North Bay theater artist Caitlynn Adlard on helping create the hairpieces at the Oregon Shakespeare Festival

Caiitlynn“These, over here,” points Caitlynn Adlard, smiling modestly as she gestures to a nearby array of shelves, “are our heads.”

Well, yes they are. Those are heads. To be specific, mannequin heads. Lightbulb-shaped and largely featureless, the disembodied crania are mostly bald at the moment, though several of them do boast wildly elaborate and very realistic wigs.

“Most of these wigs are made of human hair,” explains Adlard. “Human hair is the best.”

Welcome to the Oregon Shakespeare Festival Wig Shop, in Ashland, Oregon, where Adlard has just begun a four-month stint as an assistant wig builder. The shop is tucked off in a corner of the vast, underground labyrinthine directly beneath the Angus Bowmer Theater, one of the three world-class theater venues where OSF annually produces a rotating repertory of eleven different shows, running between February and October. The first four shows of 2017 — “Henry IV, part one,” “Shakespeare in Love,” “Mojada: a Medea in Los Angeles,” and “Julius Caesar” — all opened at the end of February, and will be joined, over the next few months, by several very ambitious new “wig shows.” They include this April’s “Unison,” a world premiere showcasing the poetry of playwright August Wilson, plus this June’s world-premiere of “The Odyssey” — developed by Tony-winning director Mary Zimmerman — followed by an elaborate staging of Shakespeare’s “The Merry Wives of Windsor,” and a new spin on the beloved Disney musical “Beauty and the Beast.”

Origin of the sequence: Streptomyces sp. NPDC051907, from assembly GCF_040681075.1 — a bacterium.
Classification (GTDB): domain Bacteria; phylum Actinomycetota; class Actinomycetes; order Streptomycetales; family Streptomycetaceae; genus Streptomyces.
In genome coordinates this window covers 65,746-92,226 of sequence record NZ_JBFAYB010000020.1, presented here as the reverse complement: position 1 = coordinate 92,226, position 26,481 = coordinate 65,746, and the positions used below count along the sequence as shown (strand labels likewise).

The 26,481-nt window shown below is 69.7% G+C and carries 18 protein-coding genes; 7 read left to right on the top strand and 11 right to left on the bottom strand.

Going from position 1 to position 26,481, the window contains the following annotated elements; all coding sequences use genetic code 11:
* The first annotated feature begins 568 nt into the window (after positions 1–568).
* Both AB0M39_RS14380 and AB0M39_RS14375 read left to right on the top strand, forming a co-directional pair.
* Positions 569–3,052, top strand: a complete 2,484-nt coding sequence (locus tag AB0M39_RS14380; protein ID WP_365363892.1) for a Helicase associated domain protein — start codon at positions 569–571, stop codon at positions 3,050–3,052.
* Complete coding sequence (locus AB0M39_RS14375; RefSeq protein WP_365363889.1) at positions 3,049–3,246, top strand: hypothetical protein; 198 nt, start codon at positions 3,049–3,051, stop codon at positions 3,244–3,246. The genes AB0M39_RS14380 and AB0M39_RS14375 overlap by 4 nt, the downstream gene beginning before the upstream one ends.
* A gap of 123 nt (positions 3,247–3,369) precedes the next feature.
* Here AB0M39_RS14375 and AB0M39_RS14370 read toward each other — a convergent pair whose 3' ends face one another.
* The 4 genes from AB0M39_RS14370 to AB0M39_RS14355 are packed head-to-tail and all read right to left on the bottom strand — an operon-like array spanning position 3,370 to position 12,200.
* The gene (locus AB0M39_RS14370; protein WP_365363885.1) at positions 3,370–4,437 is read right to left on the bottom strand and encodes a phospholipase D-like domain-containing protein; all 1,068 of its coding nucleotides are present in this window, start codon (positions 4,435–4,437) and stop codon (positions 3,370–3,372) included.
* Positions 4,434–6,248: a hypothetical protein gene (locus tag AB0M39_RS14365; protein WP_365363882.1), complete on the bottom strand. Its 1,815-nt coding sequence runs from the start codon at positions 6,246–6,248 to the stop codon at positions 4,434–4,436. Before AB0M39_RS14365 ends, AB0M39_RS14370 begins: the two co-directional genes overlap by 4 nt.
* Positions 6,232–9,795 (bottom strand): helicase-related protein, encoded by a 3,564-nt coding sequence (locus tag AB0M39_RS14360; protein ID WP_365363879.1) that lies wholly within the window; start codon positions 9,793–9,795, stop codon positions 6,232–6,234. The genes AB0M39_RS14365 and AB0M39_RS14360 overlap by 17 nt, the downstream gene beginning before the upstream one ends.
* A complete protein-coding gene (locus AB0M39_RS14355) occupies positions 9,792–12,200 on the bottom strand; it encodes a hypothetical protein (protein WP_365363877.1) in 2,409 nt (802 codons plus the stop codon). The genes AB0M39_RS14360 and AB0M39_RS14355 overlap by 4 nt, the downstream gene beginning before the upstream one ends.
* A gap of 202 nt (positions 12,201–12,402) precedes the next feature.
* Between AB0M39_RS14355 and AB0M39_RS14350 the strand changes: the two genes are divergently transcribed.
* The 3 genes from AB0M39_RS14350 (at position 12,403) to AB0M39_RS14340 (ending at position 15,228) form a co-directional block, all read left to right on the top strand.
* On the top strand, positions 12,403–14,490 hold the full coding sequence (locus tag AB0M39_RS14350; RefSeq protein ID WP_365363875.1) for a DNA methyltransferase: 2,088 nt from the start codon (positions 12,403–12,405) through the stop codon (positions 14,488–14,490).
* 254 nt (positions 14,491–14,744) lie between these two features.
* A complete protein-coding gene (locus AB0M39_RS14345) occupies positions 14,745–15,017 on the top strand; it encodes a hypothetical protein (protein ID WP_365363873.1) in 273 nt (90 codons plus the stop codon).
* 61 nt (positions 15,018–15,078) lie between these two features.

2017_caesar_2_jg_2351

 OSF’s ‘Julius Caesar’ (Photo: Jenny Graham)

Adlard, already at work building wigs for the March 29 opening of “Hannah and the Dread Gazebo,” will be helping to build hairpieces for some or all of the summer shows.

“The summer shows are all going to be big, big shows,” remarks Devon K. Ash, OSF’s designated Wig Master. In charge of builds and styling decisions for all the shows, Ash has been with the company since 2011, and Adlard — raised in Petaluma, and initially trained at Santa Rosa’s Summer Repertory Theater program — admits she is thrilled to be working with such experienced professionals at a company as renowned as the Oregon Shakespeare Festival.

The lifelong theater-lover has spent the past few years in Las Vegas, where she’s been working on the recently ended song-and-dance spectacle, “Showstoppers,” at the Wynn Hotel and Casino.

“That was a huge show,” Adlard says. “There were 125 wigs. I was originally hired to just keep track of the wigs and make sure everything was ready for the next show, but I gradually got more and more involved with the wigs as the show progressed.”

Even before “Showstoppers” officially ended its two-year-long run on Dec. 31, Adlard was busy looking for her next gig, assuming it would also be in Las Vegas.

Then the Oregon Shakespeare Festival job opening appeared.

“I thought it was a long shot, because my resume is not really that long yet,” admits Adlard, who ended up getting the call to come out to Ashland. Adlard says she is always willing to change states and climates, for the right opportunity. “I will travel anywhere that gives me a chance to do theater,” she smiles.

Still, this California native does allow that relocating from the desert to the mountains of Oregon has been more-than-a-bit dazzling. “It snowed here last week,” she says with a laugh. “I couldn’t get my car to drive up the hill to my apartment, until some nice people came out and gave me some help.”

Click HERE to read the full story in the Petaluma Argus-Courier

Leave a Reply

Fill in your details below or click an icon to log in:

WordPress.com Logo

You are commenting using your WordPress.com account. Log Out / Change )

Twitter picture

You are commenting using your Twitter account. Log Out / Change )

Facebook photo

You are commenting using your Facebook account. Log Out / Change )

Google+ photo

You are commenting using your Google+ account. Log Out / Change )

Connecting to %s

%d bloggers like this: